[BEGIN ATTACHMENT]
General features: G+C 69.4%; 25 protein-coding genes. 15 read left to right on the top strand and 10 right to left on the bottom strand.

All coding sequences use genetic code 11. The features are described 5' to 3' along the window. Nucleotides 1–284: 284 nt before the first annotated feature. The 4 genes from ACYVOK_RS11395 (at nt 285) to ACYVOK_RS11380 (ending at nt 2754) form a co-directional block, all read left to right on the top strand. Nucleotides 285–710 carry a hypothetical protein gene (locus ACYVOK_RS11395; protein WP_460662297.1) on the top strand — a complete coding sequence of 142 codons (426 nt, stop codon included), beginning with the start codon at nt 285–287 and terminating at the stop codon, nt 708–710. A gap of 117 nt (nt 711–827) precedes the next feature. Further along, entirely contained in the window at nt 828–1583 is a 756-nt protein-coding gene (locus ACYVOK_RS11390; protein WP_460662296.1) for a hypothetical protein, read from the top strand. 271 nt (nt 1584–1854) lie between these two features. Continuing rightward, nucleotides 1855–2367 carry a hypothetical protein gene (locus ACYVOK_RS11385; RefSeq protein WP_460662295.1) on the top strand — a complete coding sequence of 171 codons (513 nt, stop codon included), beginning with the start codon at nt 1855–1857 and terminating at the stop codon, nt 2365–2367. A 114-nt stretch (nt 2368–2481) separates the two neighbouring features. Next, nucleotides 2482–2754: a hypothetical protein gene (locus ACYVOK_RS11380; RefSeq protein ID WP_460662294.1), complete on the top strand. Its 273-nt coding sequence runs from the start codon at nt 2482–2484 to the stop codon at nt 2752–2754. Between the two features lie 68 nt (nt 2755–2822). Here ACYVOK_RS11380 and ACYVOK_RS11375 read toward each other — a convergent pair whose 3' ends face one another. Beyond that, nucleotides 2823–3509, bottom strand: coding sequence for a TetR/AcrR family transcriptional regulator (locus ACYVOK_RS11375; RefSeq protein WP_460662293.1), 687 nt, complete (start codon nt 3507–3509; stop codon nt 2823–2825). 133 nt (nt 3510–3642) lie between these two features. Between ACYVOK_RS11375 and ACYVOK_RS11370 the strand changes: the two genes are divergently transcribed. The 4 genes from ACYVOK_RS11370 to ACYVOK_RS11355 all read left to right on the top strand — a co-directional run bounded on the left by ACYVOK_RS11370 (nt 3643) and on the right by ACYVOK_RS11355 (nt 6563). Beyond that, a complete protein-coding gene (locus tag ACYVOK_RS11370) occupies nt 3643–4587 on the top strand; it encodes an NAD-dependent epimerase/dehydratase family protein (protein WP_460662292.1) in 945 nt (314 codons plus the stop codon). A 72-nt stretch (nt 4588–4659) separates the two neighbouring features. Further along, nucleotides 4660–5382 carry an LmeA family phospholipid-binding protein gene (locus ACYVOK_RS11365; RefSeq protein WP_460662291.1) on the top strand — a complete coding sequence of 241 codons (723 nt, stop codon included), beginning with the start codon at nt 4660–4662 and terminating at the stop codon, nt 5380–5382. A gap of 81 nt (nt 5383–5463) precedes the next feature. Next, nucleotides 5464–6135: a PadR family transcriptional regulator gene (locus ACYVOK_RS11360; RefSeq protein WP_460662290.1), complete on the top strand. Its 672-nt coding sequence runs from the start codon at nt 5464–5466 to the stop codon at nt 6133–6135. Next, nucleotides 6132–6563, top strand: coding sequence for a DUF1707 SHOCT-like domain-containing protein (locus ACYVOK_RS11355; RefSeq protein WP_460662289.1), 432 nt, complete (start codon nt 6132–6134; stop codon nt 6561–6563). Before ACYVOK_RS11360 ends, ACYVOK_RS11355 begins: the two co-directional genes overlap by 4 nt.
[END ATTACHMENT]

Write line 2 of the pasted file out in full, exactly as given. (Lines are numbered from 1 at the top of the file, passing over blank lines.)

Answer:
All coding sequences use genetic code 11. The features are described 5' to 3' along the window. Nucleotides 1–284: 284 nt before the first annotated feature. The 4 genes from ACYVOK_RS11395 (at nt 285) to ACYVOK_RS11380 (ending at nt 2754) form a co-directional block, all read left to right on the top strand. Nucleotides 285–710 carry a hypothetical protein gene (locus ACYVOK_RS11395; protein WP_460662297.1) on the top strand — a complete coding sequence of 142 codons (426 nt, stop codon included), beginning with the start codon at nt 285–287 and terminating at the stop codon, nt 708–710. A gap of 117 nt (nt 711–827) precedes the next feature. Further along, entirely contained in the window at nt 828–1583 is a 756-nt protein-coding gene (locus ACYVOK_RS11390; protein WP_460662296.1) for a hypothetical protein, read from the top strand. 271 nt (nt 1584–1854) lie between these two features. Continuing rightward, nucleotides 1855–2367 carry a hypothetical protein gene (locus ACYVOK_RS11385; RefSeq protein WP_460662295.1) on the top strand — a complete coding sequence of 171 codons (513 nt, stop codon included), beginning with the start codon at nt 1855–1857 and terminating at the stop codon, nt 2365–2367. A 114-nt stretch (nt 2368–2481) separates the two neighbouring features. Next, nucleotides 2482–2754: a hypothetical protein gene (locus ACYVOK_RS11380; RefSeq protein ID WP_460662294.1), complete on the top strand. Its 273-nt coding sequence runs from the start codon at nt 2482–2484 to the stop codon at nt 2752–2754. Between the two features lie 68 nt (nt 2755–2822). Here ACYVOK_RS11380 and ACYVOK_RS11375 read toward each other — a convergent pair whose 3' ends face one another. Beyond that, nucleotides 2823–3509, bottom strand: coding sequence for a TetR/AcrR family transcriptional regulator (locus ACYVOK_RS11375; RefSeq protein WP_460662293.1), 687 nt, complete (start codon nt 3507–3509; stop codon nt 2823–2825). 133 nt (nt 3510–3642) lie between these two features. Between ACYVOK_RS11375 and ACYVOK_RS11370 the strand changes: the two genes are divergently transcribed. The 4 genes from ACYVOK_RS11370 to ACYVOK_RS11355 all read left to right on the top strand — a co-directional run bounded on the left by ACYVOK_RS11370 (nt 3643) and on the right by ACYVOK_RS11355 (nt 6563). Beyond that, a complete protein-coding gene (locus tag ACYVOK_RS11370) occupies nt 3643–4587 on the top strand; it encodes an NAD-dependent epimerase/dehydratase family protein (protein WP_460662292.1) in 945 nt (314 codons plus the stop codon). A 72-nt stretch (nt 4588–4659) separates the two neighbouring features. Further along, nucleotides 4660–5382 carry an LmeA family phospholipid-binding protein gene (locus ACYVOK_RS11365; RefSeq protein WP_460662291.1) on the top strand — a complete coding sequence of 241 codons (723 nt, stop codon included), beginning with the start codon at nt 4660–4662 and terminating at the stop codon, nt 5380–5382. A gap of 81 nt (nt 5383–5463) precedes the next feature. Next, nucleotides 5464–6135: a PadR family transcriptional regulator gene (locus ACYVOK_RS11360; RefSeq protein WP_460662290.1), complete on the top strand. Its 672-nt coding sequence runs from the start codon at nt 5464–5466 to the stop codon at nt 6133–6135. Next, nucleotides 6132–6563, top strand: coding sequence for a DUF1707 SHOCT-like domain-containing protein (locus ACYVOK_RS11355; RefSeq protein WP_460662289.1), 432 nt, complete (start codon nt 6132–6134; stop codon nt 6561–6563). Before ACYVOK_RS11360 ends, ACYVOK_RS11355 begins: the two co-directional genes overlap by 4 nt.